Using emollients helps to calm your skin: Overall, when comparing people who use emollients with those that do not, those who use emollients have beneficial effects in terms of reducing the number of flare-ups and prolonging the time to flare-ups
Using emollients help steroids work better: Combining topically applied steroids with emollients is more effective than using topical steroids alone, resulting in fewer flare ups in the long run.
Using emollients reduces need for steroids: People using emollients use less topical steroids than people not using emollients
Any emollient is better than no emollient: Though evidence clearly points to the benefits of emollients for those living with eczema, there is not enough evidence suggesting that one moisturiser works better than another.
So, to summarise...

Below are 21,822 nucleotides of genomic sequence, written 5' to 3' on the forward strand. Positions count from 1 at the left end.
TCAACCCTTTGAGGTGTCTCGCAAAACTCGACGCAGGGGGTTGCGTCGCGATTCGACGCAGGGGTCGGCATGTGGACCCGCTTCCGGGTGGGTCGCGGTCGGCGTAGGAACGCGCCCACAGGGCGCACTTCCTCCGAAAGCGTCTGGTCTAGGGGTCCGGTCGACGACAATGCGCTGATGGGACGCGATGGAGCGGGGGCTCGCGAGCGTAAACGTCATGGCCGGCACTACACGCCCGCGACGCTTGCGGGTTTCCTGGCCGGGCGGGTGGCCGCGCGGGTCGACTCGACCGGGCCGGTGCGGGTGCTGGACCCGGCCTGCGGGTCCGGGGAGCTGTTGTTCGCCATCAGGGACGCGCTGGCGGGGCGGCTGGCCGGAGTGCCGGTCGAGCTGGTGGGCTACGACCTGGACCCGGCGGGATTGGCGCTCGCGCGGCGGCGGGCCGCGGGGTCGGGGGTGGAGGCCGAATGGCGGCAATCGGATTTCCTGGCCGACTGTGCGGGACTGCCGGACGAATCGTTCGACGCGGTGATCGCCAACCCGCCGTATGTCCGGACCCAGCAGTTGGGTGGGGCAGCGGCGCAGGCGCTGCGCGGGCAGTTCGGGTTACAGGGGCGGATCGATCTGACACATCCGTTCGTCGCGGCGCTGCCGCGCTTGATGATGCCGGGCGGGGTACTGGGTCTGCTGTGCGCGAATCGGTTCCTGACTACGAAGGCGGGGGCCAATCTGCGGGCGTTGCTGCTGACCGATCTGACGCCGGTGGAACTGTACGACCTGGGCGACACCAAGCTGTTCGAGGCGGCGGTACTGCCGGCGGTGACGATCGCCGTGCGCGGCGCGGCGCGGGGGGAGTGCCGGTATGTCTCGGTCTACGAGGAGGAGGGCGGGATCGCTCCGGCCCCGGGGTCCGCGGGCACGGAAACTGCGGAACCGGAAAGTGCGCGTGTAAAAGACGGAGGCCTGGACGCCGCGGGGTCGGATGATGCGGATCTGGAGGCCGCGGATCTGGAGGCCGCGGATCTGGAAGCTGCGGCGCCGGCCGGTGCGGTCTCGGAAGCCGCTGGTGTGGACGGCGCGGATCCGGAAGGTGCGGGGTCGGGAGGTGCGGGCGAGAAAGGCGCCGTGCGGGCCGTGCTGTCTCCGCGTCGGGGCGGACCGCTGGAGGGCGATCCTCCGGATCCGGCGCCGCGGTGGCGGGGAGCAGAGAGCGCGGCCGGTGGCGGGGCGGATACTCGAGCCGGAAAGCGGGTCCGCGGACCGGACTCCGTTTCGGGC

People living with atopic dermatitis have dry and itchy skin due to a dysfunctional skin barrier. Applying emollients (also referred to as ‘moisturisers’) is often the first step in treating the chronic inflammatory skin condition, because it may relieve some of the symptoms such as itching. Furthermore, emollients make the skin softer and restore the skin barrier. Therefore, emollients are recommended by all dermatologists as part of the treatment regimen when living with eczema.
The advice in this post are the findings from a recently published study on the link between emollients and eczema. A group of dermatologists recently gathered all newly published research on this specific topic and made a statistical analysis across all studies. In total, the above conclusions are based on 77 different studies with a total of 6603 people with atopic dermatitis (mostly mild-to-moderate eczema).
Title of publication: Emollients and moisturizers for eczema: abridged Cochrane systematic review including GRADE assessments
Date and journal: British Journal of Dermatology, April 2017
Link to article: Br J Dermatol. 2017 Apr 22. doi: 10.1111/bjd.15602.